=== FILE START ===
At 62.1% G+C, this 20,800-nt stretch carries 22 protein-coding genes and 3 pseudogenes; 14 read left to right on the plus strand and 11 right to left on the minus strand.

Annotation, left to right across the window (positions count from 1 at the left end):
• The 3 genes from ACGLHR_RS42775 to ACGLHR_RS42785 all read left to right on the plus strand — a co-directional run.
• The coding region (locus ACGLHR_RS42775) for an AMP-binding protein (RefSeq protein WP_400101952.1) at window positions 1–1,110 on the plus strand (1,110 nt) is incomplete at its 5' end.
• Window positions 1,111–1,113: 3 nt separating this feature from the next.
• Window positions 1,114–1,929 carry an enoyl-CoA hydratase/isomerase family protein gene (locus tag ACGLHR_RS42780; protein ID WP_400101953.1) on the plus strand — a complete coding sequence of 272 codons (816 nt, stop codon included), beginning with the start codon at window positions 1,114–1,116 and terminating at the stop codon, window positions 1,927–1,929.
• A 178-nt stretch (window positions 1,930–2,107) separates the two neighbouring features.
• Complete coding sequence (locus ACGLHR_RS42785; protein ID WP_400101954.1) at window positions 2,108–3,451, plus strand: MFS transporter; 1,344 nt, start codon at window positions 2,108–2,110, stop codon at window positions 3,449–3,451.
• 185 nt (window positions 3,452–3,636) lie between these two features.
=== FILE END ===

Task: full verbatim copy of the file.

At 62.1% G+C, this 20,800-nt stretch carries 22 protein-coding genes and 3 pseudogenes; 14 read left to right on the plus strand and 11 right to left on the minus strand.

Annotation, left to right across the window (positions count from 1 at the left end):
• The 3 genes from ACGLHR_RS42775 to ACGLHR_RS42785 all read left to right on the plus strand — a co-directional run.
• The coding region (locus ACGLHR_RS42775) for an AMP-binding protein (RefSeq protein WP_400101952.1) at window positions 1–1,110 on the plus strand (1,110 nt) is incomplete at its 5' end.
• Window positions 1,111–1,113: 3 nt separating this feature from the next.
• Window positions 1,114–1,929 carry an enoyl-CoA hydratase/isomerase family protein gene (locus tag ACGLHR_RS42780; protein ID WP_400101953.1) on the plus strand — a complete coding sequence of 272 codons (816 nt, stop codon included), beginning with the start codon at window positions 1,114–1,116 and terminating at the stop codon, window positions 1,927–1,929.
• A 178-nt stretch (window positions 1,930–2,107) separates the two neighbouring features.
• Complete coding sequence (locus ACGLHR_RS42785; protein ID WP_400101954.1) at window positions 2,108–3,451, plus strand: MFS transporter; 1,344 nt, start codon at window positions 2,108–2,110, stop codon at window positions 3,449–3,451.
• 185 nt (window positions 3,452–3,636) lie between these two features.